not audible; incapable of being heard.
Origin of inaudible
Related formsin·au·di·bil·i·ty, in·au·di·ble·ness, nounin·au·di·bly, adverb
First recorded in 1595–1605; in-3
Based on the Random House Unabridged Dictionary, © Random House, Inc. 2019
Examples from the Web for inaudibly
Historical Examples of inaudibly
“Good-night, Adelaide,” I said, inaudibly; and she loosed my hand.
She muttered something, but inaudibly, and they went on as before.
Insensibly and inaudibly my soul speaks to its own, and prepares it even now.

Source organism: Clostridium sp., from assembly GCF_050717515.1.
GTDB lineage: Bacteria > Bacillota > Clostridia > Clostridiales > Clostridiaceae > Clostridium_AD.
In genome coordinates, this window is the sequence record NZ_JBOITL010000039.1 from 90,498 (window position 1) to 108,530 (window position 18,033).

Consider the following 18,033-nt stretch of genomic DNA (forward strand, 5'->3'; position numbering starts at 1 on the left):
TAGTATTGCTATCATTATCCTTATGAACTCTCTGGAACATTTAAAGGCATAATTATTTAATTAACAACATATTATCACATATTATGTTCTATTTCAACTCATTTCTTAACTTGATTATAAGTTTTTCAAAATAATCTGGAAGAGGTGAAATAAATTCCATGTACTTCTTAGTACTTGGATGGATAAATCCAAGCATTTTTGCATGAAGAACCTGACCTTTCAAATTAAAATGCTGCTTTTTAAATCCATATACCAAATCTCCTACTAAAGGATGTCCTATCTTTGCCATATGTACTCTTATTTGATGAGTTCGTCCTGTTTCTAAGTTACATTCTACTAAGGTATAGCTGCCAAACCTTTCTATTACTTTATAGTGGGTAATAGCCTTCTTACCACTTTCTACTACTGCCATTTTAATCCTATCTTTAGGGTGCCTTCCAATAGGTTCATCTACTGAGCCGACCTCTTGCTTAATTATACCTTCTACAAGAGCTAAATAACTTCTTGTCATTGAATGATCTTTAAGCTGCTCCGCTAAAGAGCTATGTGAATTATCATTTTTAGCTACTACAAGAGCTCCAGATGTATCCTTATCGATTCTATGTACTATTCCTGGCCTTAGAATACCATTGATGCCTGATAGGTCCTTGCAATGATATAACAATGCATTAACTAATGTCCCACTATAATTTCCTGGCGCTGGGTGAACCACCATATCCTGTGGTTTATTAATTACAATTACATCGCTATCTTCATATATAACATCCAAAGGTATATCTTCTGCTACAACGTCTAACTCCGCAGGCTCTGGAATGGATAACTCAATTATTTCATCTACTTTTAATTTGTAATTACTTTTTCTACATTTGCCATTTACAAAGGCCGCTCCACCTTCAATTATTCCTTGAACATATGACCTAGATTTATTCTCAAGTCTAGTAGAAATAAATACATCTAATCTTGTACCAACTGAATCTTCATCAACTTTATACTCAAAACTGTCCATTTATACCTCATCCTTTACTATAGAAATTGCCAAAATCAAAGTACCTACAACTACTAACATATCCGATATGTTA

"He has fooled you," she murmured, inaudibly, before he spoke.
I do, said Aunt Pussy, as inaudibly as a bride at the altar.
British Dictionary definitions for inaudibly
Derived Formsinaudibility or inaudibleness, nouninaudibly, adverb
not loud enough to be heard; not audible
Collins English Dictionary - Complete & Unabridged 2012 Digital Edition
© William Collins Sons & Co. Ltd. 1979, 1986 © HarperCollins
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Word Origin and History for inaudibly
mid-15c., "unfit to be heard;" c.1600, "unable to be heard," from Latin inaudibilis "inaudible," from in- "not" (see in- (1)) + audibilis (see audible). Related: Inaudibly; inaudibility.
Online Etymology Dictionary, © 2010 Douglas Harper